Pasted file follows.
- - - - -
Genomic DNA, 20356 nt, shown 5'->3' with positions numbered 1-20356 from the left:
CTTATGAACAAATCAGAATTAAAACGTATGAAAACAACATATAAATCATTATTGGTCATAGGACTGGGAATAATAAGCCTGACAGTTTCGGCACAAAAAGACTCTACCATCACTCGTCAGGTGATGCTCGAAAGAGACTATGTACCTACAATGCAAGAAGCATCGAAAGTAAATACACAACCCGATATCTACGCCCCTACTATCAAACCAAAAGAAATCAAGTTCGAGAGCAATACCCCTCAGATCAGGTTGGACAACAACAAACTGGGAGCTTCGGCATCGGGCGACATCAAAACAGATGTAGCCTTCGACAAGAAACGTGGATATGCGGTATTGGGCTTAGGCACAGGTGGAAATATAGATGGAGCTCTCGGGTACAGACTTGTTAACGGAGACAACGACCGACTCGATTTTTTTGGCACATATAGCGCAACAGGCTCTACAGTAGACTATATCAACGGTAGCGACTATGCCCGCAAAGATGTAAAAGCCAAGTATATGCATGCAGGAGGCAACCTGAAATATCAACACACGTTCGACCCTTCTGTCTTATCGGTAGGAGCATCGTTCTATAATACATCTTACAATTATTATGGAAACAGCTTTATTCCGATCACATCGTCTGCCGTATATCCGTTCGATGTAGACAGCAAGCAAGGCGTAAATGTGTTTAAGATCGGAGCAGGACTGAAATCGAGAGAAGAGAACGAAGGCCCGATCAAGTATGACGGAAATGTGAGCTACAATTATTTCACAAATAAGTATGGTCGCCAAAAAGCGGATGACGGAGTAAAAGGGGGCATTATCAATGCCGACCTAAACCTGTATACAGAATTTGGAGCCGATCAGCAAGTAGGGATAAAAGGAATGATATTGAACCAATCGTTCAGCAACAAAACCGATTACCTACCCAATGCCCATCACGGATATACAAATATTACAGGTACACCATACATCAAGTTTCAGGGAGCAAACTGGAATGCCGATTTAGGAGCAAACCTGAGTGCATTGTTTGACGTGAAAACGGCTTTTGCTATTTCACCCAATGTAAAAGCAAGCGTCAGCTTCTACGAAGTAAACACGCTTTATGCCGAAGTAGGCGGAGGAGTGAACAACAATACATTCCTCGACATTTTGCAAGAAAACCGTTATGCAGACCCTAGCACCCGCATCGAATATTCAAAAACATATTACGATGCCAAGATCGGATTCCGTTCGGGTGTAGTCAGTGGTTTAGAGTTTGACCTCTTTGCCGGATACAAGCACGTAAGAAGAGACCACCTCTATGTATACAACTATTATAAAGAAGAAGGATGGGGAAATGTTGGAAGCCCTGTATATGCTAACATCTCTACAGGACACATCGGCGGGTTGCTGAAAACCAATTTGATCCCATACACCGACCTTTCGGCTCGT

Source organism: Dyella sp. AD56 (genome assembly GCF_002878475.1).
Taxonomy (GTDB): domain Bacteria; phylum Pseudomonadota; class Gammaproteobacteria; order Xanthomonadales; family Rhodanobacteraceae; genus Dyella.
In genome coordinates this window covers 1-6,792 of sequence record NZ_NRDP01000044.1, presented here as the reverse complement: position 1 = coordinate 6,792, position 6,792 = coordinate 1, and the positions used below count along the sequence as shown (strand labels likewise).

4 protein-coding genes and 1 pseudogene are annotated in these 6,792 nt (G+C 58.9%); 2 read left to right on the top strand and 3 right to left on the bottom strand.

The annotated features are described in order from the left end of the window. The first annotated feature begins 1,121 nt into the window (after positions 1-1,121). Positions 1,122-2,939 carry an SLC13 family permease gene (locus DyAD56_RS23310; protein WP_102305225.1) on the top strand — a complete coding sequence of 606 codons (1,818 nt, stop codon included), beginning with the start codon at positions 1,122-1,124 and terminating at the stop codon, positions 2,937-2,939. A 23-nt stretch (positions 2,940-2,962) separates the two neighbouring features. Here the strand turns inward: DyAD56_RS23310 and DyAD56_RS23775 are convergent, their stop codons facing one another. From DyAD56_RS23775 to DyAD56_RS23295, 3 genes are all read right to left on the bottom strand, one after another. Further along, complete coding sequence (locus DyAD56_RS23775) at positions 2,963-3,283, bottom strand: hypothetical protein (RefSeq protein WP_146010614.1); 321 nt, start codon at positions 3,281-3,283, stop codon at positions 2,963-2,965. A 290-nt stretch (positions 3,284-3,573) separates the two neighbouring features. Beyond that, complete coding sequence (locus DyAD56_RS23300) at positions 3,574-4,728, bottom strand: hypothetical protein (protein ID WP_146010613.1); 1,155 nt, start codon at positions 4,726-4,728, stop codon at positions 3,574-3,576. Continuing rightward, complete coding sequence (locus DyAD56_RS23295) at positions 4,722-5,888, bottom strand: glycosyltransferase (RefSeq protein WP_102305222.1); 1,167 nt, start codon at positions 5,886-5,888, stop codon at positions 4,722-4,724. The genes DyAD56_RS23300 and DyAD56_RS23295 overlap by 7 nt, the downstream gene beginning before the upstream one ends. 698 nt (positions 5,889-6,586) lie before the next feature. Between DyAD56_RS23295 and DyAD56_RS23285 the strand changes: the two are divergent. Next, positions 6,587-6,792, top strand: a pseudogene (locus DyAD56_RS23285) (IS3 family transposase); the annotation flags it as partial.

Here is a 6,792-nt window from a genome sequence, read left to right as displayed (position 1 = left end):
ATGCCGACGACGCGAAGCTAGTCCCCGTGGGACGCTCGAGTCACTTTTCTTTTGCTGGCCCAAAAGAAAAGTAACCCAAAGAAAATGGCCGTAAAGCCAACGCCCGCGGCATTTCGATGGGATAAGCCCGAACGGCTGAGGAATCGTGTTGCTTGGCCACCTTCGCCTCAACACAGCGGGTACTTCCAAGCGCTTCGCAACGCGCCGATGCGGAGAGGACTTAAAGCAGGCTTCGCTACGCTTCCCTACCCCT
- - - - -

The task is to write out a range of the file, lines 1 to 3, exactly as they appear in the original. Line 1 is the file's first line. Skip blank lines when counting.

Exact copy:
Genomic DNA, 20356 nt, shown 5'->3' with positions numbered 1-20356 from the left:
CTTATGAACAAATCAGAATTAAAACGTATGAAAACAACATATAAATCATTATTGGTCATAGGACTGGGAATAATAAGCCTGACAGTTTCGGCACAAAAAGACTCTACCATCACTCGTCAGGTGATGCTCGAAAGAGACTATGTACCTACAATGCAAGAAGCATCGAAAGTAAATACACAACCCGATATCTACGCCCCTACTATCAAACCAAAAGAAATCAAGTTCGAGAGCAATACCCCTCAGATCAGGTTGGACAACAACAAACTGGGAGCTTCGGCATCGGGCGACATCAAAACAGATGTAGCCTTCGACAAGAAACGTGGATATGCGGTATTGGGCTTAGGCACAGGTGGAAATATAGATGGAGCTCTCGGGTACAGACTTGTTAACGGAGACAACGACCGACTCGATTTTTTTGGCACATATAGCGCAACAGGCTCTACAGTAGACTATATCAACGGTAGCGACTATGCCCGCAAAGATGTAAAAGCCAAGTATATGCATGCAGGAGGCAACCTGAAATATCAACACACGTTCGACCCTTCTGTCTTATCGGTAGGAGCATCGTTCTATAATACATCTTACAATTATTATGGAAACAGCTTTATTCCGATCACATCGTCTGCCGTATATCCGTTCGATGTAGACAGCAAGCAAGGCGTAAATGTGTTTAAGATCGGAGCAGGACTGAAATCGAGAGAAGAGAACGAAGGCCCGATCAAGTATGACGGAAATGTGAGCTACAATTATTTCACAAATAAGTATGGTCGCCAAAAAGCGGATGACGGAGTAAAAGGGGGCATTATCAATGCCGACCTAAACCTGTATACAGAATTTGGAGCCGATCAGCAAGTAGGGATAAAAGGAATGATATTGAACCAATCGTTCAGCAACAAAACCGATTACCTACCCAATGCCCATCACGGATATACAAATATTACAGGTACACCATACATCAAGTTTCAGGGAGCAAACTGGAATGCCGATTTAGGAGCAAACCTGAGTGCATTGTTTGACGTGAAAACGGCTTTTGCTATTTCACCCAATGTAAAAGCAAGCGTCAGCTTCTACGAAGTAAACACGCTTTATGCCGAAGTAGGCGGAGGAGTGAACAACAATACATTCCTCGACATTTTGCAAGAAAACCGTTATGCAGACCCTAGCACCCGCATCGAATATTCAAAAACATATTACGATGCCAAGATCGGATTCCGTTCGGGTGTAGTCAGTGGTTTAGAGTTTGACCTCTTTGCCGGATACAAGCACGTAAGAAGAGACCACCTCTATGTATACAACTATTATAAAGAAGAAGGATGGGGAAATGTTGGAAGCCCTGTATATGCTAACATCTCTACAGGACACATCGGCGGGTTGCTGAAAACCAATTTGATCCCATACACCGACCTTTCGGCTCGT

Source organism: Dyella sp. AD56 (genome assembly GCF_002878475.1).